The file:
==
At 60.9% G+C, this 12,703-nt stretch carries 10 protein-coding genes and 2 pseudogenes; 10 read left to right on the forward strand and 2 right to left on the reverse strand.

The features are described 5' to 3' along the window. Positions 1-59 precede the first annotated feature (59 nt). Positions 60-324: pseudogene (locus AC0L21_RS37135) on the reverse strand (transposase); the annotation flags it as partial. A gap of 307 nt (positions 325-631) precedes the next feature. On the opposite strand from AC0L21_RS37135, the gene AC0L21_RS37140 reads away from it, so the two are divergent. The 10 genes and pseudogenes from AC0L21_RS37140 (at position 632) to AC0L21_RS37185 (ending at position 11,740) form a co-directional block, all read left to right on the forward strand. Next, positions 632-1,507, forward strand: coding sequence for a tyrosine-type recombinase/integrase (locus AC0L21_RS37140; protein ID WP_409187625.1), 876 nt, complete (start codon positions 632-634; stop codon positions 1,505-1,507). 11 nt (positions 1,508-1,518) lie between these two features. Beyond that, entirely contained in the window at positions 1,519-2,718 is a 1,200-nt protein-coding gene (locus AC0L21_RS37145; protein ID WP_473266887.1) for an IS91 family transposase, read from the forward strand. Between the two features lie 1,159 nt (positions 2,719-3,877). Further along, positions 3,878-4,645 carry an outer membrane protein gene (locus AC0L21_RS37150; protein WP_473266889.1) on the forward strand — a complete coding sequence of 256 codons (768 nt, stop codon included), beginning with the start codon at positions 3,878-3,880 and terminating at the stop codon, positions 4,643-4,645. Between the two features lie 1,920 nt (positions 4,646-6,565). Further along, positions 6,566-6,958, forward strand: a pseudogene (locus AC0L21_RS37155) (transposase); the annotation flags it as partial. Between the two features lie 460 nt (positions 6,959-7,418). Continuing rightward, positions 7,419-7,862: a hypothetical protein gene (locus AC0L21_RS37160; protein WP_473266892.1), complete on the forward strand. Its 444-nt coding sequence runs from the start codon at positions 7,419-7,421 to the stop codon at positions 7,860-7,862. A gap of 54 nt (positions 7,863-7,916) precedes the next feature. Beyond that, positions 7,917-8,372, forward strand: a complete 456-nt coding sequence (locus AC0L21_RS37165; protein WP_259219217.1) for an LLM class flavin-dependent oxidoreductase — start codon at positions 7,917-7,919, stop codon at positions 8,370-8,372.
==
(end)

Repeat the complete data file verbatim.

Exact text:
At 60.9% G+C, this 12,703-nt stretch carries 10 protein-coding genes and 2 pseudogenes; 10 read left to right on the forward strand and 2 right to left on the reverse strand.

The features are described 5' to 3' along the window. Positions 1-59 precede the first annotated feature (59 nt). Positions 60-324: pseudogene (locus AC0L21_RS37135) on the reverse strand (transposase); the annotation flags it as partial. A gap of 307 nt (positions 325-631) precedes the next feature. On the opposite strand from AC0L21_RS37135, the gene AC0L21_RS37140 reads away from it, so the two are divergent. The 10 genes and pseudogenes from AC0L21_RS37140 (at position 632) to AC0L21_RS37185 (ending at position 11,740) form a co-directional block, all read left to right on the forward strand. Next, positions 632-1,507, forward strand: coding sequence for a tyrosine-type recombinase/integrase (locus AC0L21_RS37140; protein ID WP_409187625.1), 876 nt, complete (start codon positions 632-634; stop codon positions 1,505-1,507). 11 nt (positions 1,508-1,518) lie between these two features. Beyond that, entirely contained in the window at positions 1,519-2,718 is a 1,200-nt protein-coding gene (locus AC0L21_RS37145; protein ID WP_473266887.1) for an IS91 family transposase, read from the forward strand. Between the two features lie 1,159 nt (positions 2,719-3,877). Further along, positions 3,878-4,645 carry an outer membrane protein gene (locus AC0L21_RS37150; protein WP_473266889.1) on the forward strand — a complete coding sequence of 256 codons (768 nt, stop codon included), beginning with the start codon at positions 3,878-3,880 and terminating at the stop codon, positions 4,643-4,645. Between the two features lie 1,920 nt (positions 4,646-6,565). Further along, positions 6,566-6,958, forward strand: a pseudogene (locus AC0L21_RS37155) (transposase); the annotation flags it as partial. Between the two features lie 460 nt (positions 6,959-7,418). Continuing rightward, positions 7,419-7,862: a hypothetical protein gene (locus AC0L21_RS37160; protein WP_473266892.1), complete on the forward strand. Its 444-nt coding sequence runs from the start codon at positions 7,419-7,421 to the stop codon at positions 7,860-7,862. A gap of 54 nt (positions 7,863-7,916) precedes the next feature. Beyond that, positions 7,917-8,372, forward strand: a complete 456-nt coding sequence (locus AC0L21_RS37165; protein WP_259219217.1) for an LLM class flavin-dependent oxidoreductase — start codon at positions 7,917-7,919, stop codon at positions 8,370-8,372.